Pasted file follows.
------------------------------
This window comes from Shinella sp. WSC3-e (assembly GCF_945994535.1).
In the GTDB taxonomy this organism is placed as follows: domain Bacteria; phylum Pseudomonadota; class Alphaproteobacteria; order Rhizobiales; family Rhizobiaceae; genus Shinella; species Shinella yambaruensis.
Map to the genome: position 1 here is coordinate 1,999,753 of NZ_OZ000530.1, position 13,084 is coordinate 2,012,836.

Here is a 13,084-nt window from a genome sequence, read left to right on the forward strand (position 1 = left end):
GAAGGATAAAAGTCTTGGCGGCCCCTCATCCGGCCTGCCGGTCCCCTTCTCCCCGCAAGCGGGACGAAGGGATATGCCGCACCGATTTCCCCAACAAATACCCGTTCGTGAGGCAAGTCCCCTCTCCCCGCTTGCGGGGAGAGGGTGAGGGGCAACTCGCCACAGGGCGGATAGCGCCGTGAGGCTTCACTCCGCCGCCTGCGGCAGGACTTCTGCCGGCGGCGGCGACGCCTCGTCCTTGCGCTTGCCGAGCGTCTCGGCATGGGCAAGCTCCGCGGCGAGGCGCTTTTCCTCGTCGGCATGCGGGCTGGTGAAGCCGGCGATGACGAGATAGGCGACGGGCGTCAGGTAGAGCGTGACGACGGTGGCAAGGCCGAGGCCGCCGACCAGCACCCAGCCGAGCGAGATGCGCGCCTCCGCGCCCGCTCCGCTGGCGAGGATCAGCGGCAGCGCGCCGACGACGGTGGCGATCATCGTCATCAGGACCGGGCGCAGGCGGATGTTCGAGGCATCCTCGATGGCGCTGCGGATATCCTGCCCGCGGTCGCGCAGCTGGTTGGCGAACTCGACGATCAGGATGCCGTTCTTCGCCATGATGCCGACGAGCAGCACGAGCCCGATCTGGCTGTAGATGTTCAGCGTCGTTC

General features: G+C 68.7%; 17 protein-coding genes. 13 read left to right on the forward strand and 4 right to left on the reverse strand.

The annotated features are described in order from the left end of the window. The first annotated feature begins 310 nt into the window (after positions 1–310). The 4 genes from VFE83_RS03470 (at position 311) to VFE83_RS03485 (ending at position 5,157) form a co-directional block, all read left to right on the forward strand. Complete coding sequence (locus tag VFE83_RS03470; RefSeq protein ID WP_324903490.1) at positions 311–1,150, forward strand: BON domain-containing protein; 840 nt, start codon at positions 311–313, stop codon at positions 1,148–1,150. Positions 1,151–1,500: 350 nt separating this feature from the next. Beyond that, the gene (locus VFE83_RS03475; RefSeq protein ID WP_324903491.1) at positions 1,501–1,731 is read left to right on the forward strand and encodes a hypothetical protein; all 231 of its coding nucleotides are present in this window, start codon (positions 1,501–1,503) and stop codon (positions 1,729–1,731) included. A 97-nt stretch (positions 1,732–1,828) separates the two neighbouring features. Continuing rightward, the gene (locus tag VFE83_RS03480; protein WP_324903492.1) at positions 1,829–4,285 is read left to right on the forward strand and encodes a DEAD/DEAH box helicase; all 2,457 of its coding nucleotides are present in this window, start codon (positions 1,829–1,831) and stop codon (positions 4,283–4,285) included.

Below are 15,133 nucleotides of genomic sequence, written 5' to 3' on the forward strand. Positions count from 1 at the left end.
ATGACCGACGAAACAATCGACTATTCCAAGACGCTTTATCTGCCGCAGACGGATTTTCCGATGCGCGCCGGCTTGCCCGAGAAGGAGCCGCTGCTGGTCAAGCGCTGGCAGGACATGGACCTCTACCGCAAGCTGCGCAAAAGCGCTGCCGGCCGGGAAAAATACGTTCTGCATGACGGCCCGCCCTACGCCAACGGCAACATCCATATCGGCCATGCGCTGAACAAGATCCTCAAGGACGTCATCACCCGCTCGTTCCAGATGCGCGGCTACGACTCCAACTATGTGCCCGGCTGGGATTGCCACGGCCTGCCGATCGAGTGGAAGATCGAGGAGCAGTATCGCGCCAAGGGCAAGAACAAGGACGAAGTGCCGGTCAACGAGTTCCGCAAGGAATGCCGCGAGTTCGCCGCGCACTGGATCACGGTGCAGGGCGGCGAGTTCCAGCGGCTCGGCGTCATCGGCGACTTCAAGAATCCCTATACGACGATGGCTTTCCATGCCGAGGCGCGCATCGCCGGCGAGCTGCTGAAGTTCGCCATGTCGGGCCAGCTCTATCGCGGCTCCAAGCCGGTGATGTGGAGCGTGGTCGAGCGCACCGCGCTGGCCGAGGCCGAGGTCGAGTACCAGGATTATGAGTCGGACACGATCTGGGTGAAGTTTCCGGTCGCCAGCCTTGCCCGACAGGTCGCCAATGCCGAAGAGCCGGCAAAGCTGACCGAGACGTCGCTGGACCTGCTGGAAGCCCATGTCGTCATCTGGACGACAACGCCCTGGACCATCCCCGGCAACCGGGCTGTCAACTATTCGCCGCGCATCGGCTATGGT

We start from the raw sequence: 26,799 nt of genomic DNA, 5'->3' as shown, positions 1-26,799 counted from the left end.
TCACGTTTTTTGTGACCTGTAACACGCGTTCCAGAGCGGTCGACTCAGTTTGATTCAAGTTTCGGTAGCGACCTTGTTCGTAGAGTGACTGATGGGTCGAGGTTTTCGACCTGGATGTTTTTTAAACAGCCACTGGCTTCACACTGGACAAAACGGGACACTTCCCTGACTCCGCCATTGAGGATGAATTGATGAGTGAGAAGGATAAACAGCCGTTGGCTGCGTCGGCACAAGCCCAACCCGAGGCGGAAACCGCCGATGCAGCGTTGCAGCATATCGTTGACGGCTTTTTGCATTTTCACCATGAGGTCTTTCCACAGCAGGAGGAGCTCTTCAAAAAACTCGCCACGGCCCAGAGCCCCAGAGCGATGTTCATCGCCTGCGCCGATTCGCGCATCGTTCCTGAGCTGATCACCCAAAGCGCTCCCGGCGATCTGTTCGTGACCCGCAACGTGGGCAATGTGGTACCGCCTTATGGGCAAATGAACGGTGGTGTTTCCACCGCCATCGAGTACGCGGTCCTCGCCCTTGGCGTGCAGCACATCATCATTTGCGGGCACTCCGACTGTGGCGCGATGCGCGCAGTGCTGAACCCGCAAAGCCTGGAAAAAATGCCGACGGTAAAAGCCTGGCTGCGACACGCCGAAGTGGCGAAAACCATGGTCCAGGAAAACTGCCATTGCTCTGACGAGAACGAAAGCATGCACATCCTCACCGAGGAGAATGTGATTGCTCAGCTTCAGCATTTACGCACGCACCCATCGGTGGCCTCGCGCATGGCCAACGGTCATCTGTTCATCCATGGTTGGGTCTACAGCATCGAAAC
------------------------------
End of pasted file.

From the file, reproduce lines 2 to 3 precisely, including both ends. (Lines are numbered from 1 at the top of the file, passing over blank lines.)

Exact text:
In the GTDB taxonomy this organism is placed as follows: domain Bacteria; phylum Pseudomonadota; class Alphaproteobacteria; order Rhizobiales; family Rhizobiaceae; genus Shinella; species Shinella yambaruensis.
Map to the genome: position 1 here is coordinate 1,999,753 of NZ_OZ000530.1, position 13,084 is coordinate 2,012,836.